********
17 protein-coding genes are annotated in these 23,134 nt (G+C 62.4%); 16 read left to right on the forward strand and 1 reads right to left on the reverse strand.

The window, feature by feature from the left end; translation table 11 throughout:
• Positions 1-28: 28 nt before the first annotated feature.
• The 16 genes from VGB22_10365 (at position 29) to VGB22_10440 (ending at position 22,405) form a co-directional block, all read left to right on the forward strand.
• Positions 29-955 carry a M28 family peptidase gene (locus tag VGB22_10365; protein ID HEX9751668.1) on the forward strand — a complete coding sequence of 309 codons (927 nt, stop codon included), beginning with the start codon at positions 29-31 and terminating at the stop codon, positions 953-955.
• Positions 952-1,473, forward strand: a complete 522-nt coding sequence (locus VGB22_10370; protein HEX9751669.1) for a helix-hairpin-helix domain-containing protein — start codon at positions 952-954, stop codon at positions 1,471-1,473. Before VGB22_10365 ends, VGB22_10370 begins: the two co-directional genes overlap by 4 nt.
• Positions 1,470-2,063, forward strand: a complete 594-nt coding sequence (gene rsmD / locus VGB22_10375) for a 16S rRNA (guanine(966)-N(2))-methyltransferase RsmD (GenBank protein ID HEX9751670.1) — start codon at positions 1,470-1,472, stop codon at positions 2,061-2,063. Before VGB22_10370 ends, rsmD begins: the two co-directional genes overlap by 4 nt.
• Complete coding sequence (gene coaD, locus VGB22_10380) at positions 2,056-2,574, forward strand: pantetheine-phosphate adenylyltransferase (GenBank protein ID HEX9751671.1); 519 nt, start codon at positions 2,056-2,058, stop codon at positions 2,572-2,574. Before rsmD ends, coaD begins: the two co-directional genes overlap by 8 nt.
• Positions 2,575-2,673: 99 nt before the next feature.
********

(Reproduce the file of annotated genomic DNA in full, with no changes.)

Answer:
17 protein-coding genes are annotated in these 23,134 nt (G+C 62.4%); 16 read left to right on the forward strand and 1 reads right to left on the reverse strand.

The window, feature by feature from the left end; translation table 11 throughout:
• Positions 1-28: 28 nt before the first annotated feature.
• The 16 genes from VGB22_10365 (at position 29) to VGB22_10440 (ending at position 22,405) form a co-directional block, all read left to right on the forward strand.
• Positions 29-955 carry a M28 family peptidase gene (locus tag VGB22_10365; protein ID HEX9751668.1) on the forward strand — a complete coding sequence of 309 codons (927 nt, stop codon included), beginning with the start codon at positions 29-31 and terminating at the stop codon, positions 953-955.
• Positions 952-1,473, forward strand: a complete 522-nt coding sequence (locus VGB22_10370; protein HEX9751669.1) for a helix-hairpin-helix domain-containing protein — start codon at positions 952-954, stop codon at positions 1,471-1,473. Before VGB22_10365 ends, VGB22_10370 begins: the two co-directional genes overlap by 4 nt.
• Positions 1,470-2,063, forward strand: a complete 594-nt coding sequence (gene rsmD / locus VGB22_10375) for a 16S rRNA (guanine(966)-N(2))-methyltransferase RsmD (GenBank protein ID HEX9751670.1) — start codon at positions 1,470-1,472, stop codon at positions 2,061-2,063. Before VGB22_10370 ends, rsmD begins: the two co-directional genes overlap by 4 nt.
• Complete coding sequence (gene coaD, locus VGB22_10380) at positions 2,056-2,574, forward strand: pantetheine-phosphate adenylyltransferase (GenBank protein ID HEX9751671.1); 519 nt, start codon at positions 2,056-2,058, stop codon at positions 2,572-2,574. Before rsmD ends, coaD begins: the two co-directional genes overlap by 8 nt.
• Positions 2,575-2,673: 99 nt before the next feature.